The Andover Town Meeting for 2020 was called to order in the AE/MS gym at 7:18 PM on Tuesday, March 10 by Town Moderator Jon Mishcon. He asked the veterans to lead the meeting in the Pledge of Allegiance; read the moderator’s guidelines; introduced Ken Wells, our representative in Concord; and then had the Town officials at the front table introduce themselves: Bill Keyser, Dave Blin, and Chuck Keyser, Select Board; Marj Roy, Town Administrator; Matt Serge, attorney; Elita Reed, bookkeeper; Bonnie Wesley, Town Clerk/Tax Collector; and Todd Goings, Jim Hersey, and Mary Anne Levesque, Budget Committee.
Because Articles 1 through 3 were on the ballot, the meeting started with Article 4 (see below).
To choose all necessary town officers for the ensuing year. (By ballot vote during polling hours). The complete results appear on page ??.
Are you in favor of the adoption of Amendment No. 1 as proposed by the Planning Board for the Town Zoning Ordinance, as follows? The Andover Village District boundaries would be revised. The boundaries would be expanded along Route 11. It will be bound by a portion of the Rail Trail; by the Bridge Street area to the area across from North Short Street; and to include Lawrence Street and a portion of Bradley Lake Road. The revised and expanded Andover Village District will be shown on the map entitled “Andover Zoning Map of March 2020” which will be attached to and made part of the Zoning Ordinance and referred to as the “Zoning Map.” (By ballot vote during polling hours). Article 2 passed by a vote of 163 to 76.
Are you in favor of the adoption of Amendment No. 2 as proposed by the Planning Board for the Town Zoning Ordinance, as follows? The Cilleyville Village District boundaries would be revised. The boundaries would be expanded to include the entire length of Cilleyville Road and include Depot Street. It will also include the properties along Route 11 from Cilleyville Road to Depot Street. The revised and expanded Cilleyville Village District will be shown on the map entitled “Andover Zoning Map of March 2020” which will be attached to and made part of the Zoning Ordinance and referred to as the “Zoning Map.” (By ballot vote during polling hours). Article 3 passed by a vote of 169 to 70.
To see if the town will vote to secure a $1.5 million bond for the purpose to create a highway maintenance building and to purchase necessary equipment and tools needed for all town roads. Town maintenance will be managed and supervised by the Town of Andover personnel. The Select Board does not recommend this article. The Budget Committee does not recommend this article. This article was submitted by petition. 2/3 ballot vote required.
Petitioner Herbie Barton introduced the article, with assistance from Steve Barton. They pointed out that the consensus of last year’s Town Meeting was to move in the direction of the Town having its own Highway Department and an appointed part-time Road Agent, and Article 4 would be a good way to accomplish that. Steve said there should be a committee because that would take it out of the hands of the Select Board, which hasn’t accomplished what last year’s meeting asked of them.
Jeff Newcomb pointed out that the proposed $1.5 million was incomplete and that the notification deadline had been missed. He felt another year of planning was needed in order to avoid the waste that comes with haste.
The moderator, attorney Matt Serge, and Select Board member Chuck Keyser explained that there were serious problems with Article 4 as petitioned. As a result, if it were passed, the New Hampshire Department of Revenue Administration (DRA) would not allow it to be a mandatory act of Town Meeting; DRA would reduce it to a merely advisory act.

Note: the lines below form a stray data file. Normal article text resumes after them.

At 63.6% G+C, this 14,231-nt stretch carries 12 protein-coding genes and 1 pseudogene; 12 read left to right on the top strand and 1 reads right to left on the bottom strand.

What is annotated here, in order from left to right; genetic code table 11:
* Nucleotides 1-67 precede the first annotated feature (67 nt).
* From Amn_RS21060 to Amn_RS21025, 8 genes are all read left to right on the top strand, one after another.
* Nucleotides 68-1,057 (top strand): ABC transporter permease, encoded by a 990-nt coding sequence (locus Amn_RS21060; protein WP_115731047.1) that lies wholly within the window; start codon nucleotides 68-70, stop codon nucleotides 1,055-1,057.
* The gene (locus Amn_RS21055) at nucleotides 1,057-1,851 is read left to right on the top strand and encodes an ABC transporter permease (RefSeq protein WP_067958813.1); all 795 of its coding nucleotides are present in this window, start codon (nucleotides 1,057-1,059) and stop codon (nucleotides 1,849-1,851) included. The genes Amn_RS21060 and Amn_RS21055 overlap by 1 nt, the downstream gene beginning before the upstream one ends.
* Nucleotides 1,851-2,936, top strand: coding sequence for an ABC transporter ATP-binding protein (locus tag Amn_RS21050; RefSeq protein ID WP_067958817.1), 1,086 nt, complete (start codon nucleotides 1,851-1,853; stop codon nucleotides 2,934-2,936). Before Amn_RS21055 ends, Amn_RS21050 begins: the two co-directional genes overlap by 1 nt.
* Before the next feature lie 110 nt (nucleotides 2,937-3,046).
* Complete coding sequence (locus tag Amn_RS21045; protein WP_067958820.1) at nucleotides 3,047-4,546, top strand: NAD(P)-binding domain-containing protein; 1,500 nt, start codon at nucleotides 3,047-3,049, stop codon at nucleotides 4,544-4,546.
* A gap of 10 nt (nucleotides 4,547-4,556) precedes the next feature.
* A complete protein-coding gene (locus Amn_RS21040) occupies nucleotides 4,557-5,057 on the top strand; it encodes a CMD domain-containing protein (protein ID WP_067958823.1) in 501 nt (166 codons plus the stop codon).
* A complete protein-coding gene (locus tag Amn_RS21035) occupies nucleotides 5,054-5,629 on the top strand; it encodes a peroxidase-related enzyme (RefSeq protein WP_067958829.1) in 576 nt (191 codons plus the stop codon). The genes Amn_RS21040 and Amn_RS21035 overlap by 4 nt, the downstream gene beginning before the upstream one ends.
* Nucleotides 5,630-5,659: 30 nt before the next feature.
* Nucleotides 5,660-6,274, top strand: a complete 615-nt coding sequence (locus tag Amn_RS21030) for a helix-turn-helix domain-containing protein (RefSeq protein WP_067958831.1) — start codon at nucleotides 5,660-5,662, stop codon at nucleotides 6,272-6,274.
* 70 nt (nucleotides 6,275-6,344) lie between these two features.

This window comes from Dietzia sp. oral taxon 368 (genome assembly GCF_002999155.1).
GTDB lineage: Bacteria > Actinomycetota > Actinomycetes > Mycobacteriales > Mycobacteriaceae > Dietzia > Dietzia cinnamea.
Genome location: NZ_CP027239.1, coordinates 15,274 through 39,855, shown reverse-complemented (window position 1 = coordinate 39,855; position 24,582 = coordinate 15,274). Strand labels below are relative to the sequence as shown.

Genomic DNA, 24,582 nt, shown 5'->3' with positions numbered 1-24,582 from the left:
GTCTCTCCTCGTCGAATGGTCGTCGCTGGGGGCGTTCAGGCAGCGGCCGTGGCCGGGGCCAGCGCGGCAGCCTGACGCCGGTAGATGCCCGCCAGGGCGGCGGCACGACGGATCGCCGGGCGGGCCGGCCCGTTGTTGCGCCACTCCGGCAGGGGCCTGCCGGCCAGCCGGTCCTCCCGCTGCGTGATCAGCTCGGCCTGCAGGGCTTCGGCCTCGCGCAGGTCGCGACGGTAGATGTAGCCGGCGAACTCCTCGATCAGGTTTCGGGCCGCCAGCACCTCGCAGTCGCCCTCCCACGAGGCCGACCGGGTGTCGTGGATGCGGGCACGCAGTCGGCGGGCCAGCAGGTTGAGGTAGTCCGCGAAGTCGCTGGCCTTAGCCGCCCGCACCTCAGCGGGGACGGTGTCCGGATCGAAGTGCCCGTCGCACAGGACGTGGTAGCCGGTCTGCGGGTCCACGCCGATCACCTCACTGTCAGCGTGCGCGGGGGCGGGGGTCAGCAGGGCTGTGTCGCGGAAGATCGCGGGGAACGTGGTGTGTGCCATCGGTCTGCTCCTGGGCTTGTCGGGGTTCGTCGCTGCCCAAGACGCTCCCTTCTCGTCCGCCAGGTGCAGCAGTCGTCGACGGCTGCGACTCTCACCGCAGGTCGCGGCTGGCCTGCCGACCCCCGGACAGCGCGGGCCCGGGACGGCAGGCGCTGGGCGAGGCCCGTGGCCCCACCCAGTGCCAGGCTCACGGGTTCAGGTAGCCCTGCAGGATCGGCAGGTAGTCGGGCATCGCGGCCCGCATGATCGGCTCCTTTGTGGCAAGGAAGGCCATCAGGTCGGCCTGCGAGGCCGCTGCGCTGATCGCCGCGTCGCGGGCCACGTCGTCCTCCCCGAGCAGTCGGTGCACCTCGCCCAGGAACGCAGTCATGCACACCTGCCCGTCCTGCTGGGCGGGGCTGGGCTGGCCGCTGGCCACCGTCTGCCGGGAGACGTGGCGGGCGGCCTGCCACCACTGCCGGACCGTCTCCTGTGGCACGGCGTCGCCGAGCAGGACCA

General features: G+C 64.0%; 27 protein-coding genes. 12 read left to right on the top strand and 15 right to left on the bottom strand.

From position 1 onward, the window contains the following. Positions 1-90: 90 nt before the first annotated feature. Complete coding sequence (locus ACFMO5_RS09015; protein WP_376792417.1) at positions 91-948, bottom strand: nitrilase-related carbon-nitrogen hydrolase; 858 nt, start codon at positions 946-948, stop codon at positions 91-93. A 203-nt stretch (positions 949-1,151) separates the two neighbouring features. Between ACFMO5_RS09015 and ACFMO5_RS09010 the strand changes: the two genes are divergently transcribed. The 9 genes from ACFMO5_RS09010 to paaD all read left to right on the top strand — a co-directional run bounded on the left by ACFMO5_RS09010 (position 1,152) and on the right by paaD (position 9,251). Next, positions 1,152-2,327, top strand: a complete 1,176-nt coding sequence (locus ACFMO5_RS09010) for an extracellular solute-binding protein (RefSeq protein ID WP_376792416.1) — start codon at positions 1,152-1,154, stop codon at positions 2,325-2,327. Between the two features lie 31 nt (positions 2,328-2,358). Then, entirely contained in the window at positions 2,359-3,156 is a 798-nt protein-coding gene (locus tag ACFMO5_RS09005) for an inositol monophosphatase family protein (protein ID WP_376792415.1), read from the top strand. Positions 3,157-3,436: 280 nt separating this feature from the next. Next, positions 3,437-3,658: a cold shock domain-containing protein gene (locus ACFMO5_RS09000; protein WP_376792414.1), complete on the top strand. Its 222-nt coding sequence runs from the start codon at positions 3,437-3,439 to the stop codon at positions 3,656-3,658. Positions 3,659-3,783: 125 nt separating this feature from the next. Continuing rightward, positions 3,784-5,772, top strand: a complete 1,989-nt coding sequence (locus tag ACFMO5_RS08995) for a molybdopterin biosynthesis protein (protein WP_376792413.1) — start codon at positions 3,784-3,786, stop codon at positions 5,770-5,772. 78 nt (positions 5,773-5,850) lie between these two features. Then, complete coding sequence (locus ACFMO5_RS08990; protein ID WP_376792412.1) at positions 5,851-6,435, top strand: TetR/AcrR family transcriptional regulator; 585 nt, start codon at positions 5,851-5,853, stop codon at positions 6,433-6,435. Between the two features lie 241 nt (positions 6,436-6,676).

DRA’s problems with Article 4 were: the language is flawed in that it doesn’t “raise and appropriate” the $1.5 million; in violation of state law, it exceeds 10% of the total budget approved by the Budget Committee; and it does not make clear exactly what the $1.5 million would be spent on.
After much further discussion, Toby Locke made a motion to table Article 4 until next year. The motion to table Article 4 passed by unanimous voice vote.
To see if the town will vote to raise and appropriate the sum of $350,000 (gross budget) for the construction of a Highway Department garage, including tools, and to authorize the issuance of not more than $350,000, and to authorize the issuance of not more than $350,000 of bonds or notes in accordance with the provisions of the Municipal Finance Act (RSA 33) and to authorize the municipal officials to issue and negotiate such bonds or notes and to determine the rate of interest thereon. The Budget Committee recommends this article. The Select Board recommends this article. 2/3 ballot vote required.
Chuck Keyser introduced Article 5 for the Select Board. He explained the importance of the garage, what it would look like, and the bond’s impact on taxes. He pointed out that it’s been five years since Town Meeting first voted to move toward the town having its own highway department and that this would be an important step in the right direction.
Herbie Barton pointed out that his own plan (see Article 4, above) would provide for everything needed for our Highway Department, not just a garage, and asked if Article 5 would increase taxes, which it was agreed would be true. He made a motion to table Article 5 until next year. The motion to table Article 5 passed by voice vote.
To see if the town will vote to raise and appropriate the sum of $1,986,399 for general municipal operations. This article does not include appropriations contained in special or individual articles addressed separately. The Budget Committee recommends this article. The Select Board does not recommend this article. Majority vote required.
Jim Hersey introduced Article 5 for the Budget Committee. He explained how the Select Board develops the budget and then the Budget Committee works on it. Because the budget this year was up substantially over last year, the Budget Committee tried hard to find places it could be reduced without causing problems. They approved a budget about $37,000 less than the Select Board’s proposal, in part by reducing proposed salary increases from 3% to 2% and by reducing the Fourth of July Committee’s budget from $10,000 to $5,000.